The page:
Debt management: how to manage your arrears and cover the costs – what should you do? | Personal finance | Finance
Debt, both public and private, has recently reached unprecedented levels due to the coronavirus. To ease some of the pressure on families, the government and the FCA have eased the rules around credit card debt and personal loans. Due to the seriousness of the situation, many people may have had to go into debt just to cover their bills.
Rachel Griffin, tax and financial planning expert at Quilter, commented on how substantial this could be: “As the UK emerges from lockdown and the economy begins to come back to life, many borrowers will start to face a new challenge: managing the burden of their debt after the end of government support programs and the end of loan repayment holidays.
“As of May 21, 2020, 877,800 people have had their credit card payment freezes, 608,000 payment holidays have been granted on personal loans and 1.8 million payment holidays have been approved by lenders. .
“In total, more than 3 million people are on a payment holiday from UK lenders.
“While the government support measures are welcome and will give respite to those who are most vulnerable and who depend on the credit for daily expenses, those who benefit from payment holidays will have accumulated their debt during the period, and many will be looking for a helping hand to pay off the debt once the support ends.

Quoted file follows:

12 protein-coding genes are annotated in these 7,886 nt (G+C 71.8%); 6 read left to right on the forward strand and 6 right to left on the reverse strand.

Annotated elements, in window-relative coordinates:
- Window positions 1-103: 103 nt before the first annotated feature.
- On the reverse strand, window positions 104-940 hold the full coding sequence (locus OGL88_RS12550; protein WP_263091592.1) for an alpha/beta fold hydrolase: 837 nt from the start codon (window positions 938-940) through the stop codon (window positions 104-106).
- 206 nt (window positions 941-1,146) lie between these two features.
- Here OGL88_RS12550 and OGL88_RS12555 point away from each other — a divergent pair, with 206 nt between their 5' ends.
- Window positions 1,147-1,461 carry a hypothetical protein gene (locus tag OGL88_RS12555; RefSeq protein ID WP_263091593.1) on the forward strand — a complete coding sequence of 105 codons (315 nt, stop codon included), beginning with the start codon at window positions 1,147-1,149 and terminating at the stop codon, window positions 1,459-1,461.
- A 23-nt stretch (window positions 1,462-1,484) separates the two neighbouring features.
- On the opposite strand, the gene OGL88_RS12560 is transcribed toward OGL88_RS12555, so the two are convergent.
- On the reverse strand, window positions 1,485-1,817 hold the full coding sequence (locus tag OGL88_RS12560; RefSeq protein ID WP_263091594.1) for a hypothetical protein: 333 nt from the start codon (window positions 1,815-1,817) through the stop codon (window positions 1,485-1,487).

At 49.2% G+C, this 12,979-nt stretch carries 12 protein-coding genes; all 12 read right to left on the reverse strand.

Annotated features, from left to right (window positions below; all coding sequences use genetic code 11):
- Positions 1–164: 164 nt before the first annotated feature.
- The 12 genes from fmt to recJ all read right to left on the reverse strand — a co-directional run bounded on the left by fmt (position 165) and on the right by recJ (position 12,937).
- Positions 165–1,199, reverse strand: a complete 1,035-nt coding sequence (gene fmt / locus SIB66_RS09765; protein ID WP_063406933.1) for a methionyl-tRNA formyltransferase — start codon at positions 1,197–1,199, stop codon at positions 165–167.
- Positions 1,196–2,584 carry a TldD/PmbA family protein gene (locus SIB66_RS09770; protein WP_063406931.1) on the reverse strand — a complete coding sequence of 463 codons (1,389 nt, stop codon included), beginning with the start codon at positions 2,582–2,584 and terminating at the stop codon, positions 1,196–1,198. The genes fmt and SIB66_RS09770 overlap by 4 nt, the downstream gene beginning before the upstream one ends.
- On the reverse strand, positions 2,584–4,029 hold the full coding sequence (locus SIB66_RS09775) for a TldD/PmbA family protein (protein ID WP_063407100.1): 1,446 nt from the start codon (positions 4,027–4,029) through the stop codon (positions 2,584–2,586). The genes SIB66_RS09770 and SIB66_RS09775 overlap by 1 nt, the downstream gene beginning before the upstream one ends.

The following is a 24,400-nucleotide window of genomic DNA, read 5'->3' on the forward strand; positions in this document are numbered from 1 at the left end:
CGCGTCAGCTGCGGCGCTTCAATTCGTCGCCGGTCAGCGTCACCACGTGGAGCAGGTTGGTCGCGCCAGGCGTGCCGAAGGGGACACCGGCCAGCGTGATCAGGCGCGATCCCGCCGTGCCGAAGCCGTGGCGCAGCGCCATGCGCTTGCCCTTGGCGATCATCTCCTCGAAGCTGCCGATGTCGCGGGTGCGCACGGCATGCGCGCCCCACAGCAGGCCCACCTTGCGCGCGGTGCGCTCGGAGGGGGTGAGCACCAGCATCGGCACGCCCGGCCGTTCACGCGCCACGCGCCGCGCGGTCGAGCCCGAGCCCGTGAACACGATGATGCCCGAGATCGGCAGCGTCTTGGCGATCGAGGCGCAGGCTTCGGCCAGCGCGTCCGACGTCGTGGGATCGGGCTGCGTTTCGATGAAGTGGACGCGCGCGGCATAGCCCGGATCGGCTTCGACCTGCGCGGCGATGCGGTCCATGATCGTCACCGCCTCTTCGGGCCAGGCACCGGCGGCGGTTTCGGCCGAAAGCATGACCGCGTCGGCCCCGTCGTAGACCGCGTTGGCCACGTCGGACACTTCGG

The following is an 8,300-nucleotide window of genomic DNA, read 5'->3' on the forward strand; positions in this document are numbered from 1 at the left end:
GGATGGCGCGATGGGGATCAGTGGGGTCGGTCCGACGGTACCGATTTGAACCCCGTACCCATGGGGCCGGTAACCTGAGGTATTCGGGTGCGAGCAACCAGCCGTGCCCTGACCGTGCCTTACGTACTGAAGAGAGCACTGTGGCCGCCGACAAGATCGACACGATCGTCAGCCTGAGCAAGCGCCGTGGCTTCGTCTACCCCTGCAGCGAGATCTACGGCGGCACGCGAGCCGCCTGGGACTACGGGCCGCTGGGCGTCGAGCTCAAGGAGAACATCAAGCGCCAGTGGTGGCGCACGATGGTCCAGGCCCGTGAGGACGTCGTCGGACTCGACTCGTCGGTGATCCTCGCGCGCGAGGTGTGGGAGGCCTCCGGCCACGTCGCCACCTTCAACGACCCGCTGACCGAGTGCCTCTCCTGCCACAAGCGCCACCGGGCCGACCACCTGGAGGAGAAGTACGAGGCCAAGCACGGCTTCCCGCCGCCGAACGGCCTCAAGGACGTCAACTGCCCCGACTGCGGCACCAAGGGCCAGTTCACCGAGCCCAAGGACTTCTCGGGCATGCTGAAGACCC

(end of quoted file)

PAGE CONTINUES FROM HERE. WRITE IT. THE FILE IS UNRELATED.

Fortunately, Rachel highlighted a number of public and free organizations that can provide unbiased advice: “There are many government-backed services, such as the money advice service and the money advice service. pensions, which are free, as well as charities such as StepChange or Citizens Advice.
Make small changes.
“Is there anything you can do to reduce expenses? Do you need all the services you pay for, like gym memberships or media streaming? Can certain bills be reduced? Purchases that can be limited?
Adopt a good saving habit.
“Although difficult, putting a few pounds aside each month can be helpful not only financially, but also mentally. Challenge yourself to find a way to save money on a regular basis, no matter how little it may seem.
“If you are struggling with your finances, there is no reason for you to bear the burden alone, there are many who are in the same situation as you. If you are not responsible for household finances , ask the person in charge. It should be an open and honest conversation.
Talk to an expert.
“Advisors are well equipped to help you develop a long-term plan.”
Avoid getting rich quick.
“If something sounds too good to be true, it probably is. Scammers thrive in times of uncertainty and vulnerability, so be extremely careful of anyone asking for your financial information.
Take care of your general well-being.
“Anything you can do to ease your mind and improve your well-being at this time is vital, whether it’s exercise, meditation or talking to loved ones.”